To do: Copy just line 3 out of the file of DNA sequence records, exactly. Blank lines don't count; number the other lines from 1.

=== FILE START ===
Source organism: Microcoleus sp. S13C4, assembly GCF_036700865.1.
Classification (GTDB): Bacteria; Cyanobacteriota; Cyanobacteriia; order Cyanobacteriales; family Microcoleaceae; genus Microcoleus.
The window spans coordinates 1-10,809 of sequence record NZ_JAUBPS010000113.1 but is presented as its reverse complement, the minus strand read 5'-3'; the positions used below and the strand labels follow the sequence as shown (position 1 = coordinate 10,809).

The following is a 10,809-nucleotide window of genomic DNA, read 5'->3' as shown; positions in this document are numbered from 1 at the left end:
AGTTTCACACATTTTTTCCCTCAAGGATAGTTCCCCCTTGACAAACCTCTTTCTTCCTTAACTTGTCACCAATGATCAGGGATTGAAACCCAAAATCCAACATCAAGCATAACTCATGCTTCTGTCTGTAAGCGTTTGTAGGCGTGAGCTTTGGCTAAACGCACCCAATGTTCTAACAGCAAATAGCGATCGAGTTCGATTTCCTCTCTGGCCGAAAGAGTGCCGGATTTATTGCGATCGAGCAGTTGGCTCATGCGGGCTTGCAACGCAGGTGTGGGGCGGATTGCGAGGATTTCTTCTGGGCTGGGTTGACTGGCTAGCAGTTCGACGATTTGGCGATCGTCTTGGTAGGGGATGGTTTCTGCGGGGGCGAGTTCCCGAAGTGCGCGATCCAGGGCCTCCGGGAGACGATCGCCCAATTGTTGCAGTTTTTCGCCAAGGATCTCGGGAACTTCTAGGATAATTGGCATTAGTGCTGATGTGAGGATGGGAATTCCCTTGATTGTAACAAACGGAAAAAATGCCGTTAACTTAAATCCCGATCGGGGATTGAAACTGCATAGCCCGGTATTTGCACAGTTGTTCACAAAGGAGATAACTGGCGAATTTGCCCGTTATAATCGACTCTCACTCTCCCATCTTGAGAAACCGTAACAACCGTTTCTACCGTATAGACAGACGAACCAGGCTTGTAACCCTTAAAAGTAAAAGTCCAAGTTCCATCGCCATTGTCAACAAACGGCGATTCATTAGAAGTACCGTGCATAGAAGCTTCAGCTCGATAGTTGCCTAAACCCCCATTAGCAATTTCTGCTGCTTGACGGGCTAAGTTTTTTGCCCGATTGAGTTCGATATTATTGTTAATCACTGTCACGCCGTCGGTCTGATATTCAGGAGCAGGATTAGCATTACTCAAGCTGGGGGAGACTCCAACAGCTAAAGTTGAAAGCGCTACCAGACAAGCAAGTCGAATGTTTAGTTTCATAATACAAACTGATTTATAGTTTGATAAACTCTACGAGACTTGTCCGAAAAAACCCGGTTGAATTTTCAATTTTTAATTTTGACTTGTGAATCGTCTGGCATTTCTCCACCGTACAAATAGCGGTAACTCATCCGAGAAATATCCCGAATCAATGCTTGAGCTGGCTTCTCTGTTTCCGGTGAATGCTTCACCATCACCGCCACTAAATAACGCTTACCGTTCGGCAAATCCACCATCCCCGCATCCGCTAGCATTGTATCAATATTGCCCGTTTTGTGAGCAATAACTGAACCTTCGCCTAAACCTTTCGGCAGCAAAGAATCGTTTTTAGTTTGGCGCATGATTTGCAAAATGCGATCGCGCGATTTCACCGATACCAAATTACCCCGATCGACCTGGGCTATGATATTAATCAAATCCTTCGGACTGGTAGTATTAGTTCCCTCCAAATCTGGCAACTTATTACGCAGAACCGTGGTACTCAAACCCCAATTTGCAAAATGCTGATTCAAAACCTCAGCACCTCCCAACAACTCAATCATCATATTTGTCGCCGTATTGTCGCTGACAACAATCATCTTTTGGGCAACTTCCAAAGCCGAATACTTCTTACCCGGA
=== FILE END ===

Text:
The window spans coordinates 1-10,809 of sequence record NZ_JAUBPS010000113.1 but is presented as its reverse complement, the minus strand read 5'-3'; the positions used below and the strand labels follow the sequence as shown (position 1 = coordinate 10,809).